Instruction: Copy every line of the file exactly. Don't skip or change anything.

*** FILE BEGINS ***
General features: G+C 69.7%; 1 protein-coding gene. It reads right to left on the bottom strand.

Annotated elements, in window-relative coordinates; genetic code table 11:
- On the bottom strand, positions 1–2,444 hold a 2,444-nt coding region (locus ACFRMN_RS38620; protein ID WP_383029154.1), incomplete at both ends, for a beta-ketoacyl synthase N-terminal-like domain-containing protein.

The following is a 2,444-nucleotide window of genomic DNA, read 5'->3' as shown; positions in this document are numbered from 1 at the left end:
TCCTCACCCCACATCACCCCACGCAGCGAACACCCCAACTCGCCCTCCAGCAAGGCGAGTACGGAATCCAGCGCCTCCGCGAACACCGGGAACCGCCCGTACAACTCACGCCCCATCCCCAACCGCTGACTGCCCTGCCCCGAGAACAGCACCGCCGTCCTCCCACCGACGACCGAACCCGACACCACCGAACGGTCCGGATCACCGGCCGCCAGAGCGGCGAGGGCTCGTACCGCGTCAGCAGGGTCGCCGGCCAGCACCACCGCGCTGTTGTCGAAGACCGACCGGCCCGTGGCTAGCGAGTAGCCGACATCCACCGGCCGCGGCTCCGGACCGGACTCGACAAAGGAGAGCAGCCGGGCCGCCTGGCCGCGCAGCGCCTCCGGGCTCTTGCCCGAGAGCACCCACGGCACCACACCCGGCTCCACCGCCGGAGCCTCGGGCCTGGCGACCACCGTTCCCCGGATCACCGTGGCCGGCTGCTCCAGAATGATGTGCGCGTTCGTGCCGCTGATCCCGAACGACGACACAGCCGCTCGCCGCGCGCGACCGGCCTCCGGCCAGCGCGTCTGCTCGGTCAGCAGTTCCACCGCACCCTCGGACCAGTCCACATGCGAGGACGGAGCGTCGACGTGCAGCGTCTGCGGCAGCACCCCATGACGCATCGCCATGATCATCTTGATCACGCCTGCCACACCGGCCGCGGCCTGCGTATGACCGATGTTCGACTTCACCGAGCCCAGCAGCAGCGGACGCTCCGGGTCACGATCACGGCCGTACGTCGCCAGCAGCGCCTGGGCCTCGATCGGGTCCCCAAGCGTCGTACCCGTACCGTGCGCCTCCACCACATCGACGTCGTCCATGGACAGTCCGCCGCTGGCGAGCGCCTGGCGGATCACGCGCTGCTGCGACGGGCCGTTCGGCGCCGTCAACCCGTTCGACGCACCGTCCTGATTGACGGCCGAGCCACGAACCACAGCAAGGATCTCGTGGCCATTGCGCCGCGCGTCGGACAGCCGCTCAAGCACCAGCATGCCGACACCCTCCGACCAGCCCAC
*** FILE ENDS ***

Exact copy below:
General features: G+C 69.7%; 1 protein-coding gene. It reads right to left on the bottom strand.

Annotated elements, in window-relative coordinates; genetic code table 11:
- On the bottom strand, positions 1–2,444 hold a 2,444-nt coding region (locus ACFRMN_RS38620; protein ID WP_383029154.1), incomplete at both ends, for a beta-ketoacyl synthase N-terminal-like domain-containing protein.

The following is a 2,444-nucleotide window of genomic DNA, read 5'->3' as shown; positions in this document are numbered from 1 at the left end:
TCCTCACCCCACATCACCCCACGCAGCGAACACCCCAACTCGCCCTCCAGCAAGGCGAGTACGGAATCCAGCGCCTCCGCGAACACCGGGAACCGCCCGTACAACTCACGCCCCATCCCCAACCGCTGACTGCCCTGCCCCGAGAACAGCACCGCCGTCCTCCCACCGACGACCGAACCCGACACCACCGAACGGTCCGGATCACCGGCCGCCAGAGCGGCGAGGGCTCGTACCGCGTCAGCAGGGTCGCCGGCCAGCACCACCGCGCTGTTGTCGAAGACCGACCGGCCCGTGGCTAGCGAGTAGCCGACATCCACCGGCCGCGGCTCCGGACCGGACTCGACAAAGGAGAGCAGCCGGGCCGCCTGGCCGCGCAGCGCCTCCGGGCTCTTGCCCGAGAGCACCCACGGCACCACACCCGGCTCCACCGCCGGAGCCTCGGGCCTGGCGACCACCGTTCCCCGGATCACCGTGGCCGGCTGCTCCAGAATGATGTGCGCGTTCGTGCCGCTGATCCCGAACGACGACACAGCCGCTCGCCGCGCGCGACCGGCCTCCGGCCAGCGCGTCTGCTCGGTCAGCAGTTCCACCGCACCCTCGGACCAGTCCACATGCGAGGACGGAGCGTCGACGTGCAGCGTCTGCGGCAGCACCCCATGACGCATCGCCATGATCATCTTGATCACGCCTGCCACACCGGCCGCGGCCTGCGTATGACCGATGTTCGACTTCACCGAGCCCAGCAGCAGCGGACGCTCCGGGTCACGATCACGGCCGTACGTCGCCAGCAGCGCCTGGGCCTCGATCGGGTCCCCAAGCGTCGTACCCGTACCGTGCGCCTCCACCACATCGACGTCGTCCATGGACAGTCCGCCGCTGGCGAGCGCCTGGCGGATCACGCGCTGCTGCGACGGGCCGTTCGGCGCCGTCAACCCGTTCGACGCACCGTCCTGATTGACGGCCGAGCCACGAACCACAGCAAGGATCTCGTGGCCATTGCGCCGCGCGTCGGACAGCCGCTCAAGCACCAGCATGCCGACACCCTCCGACCAGCCCAC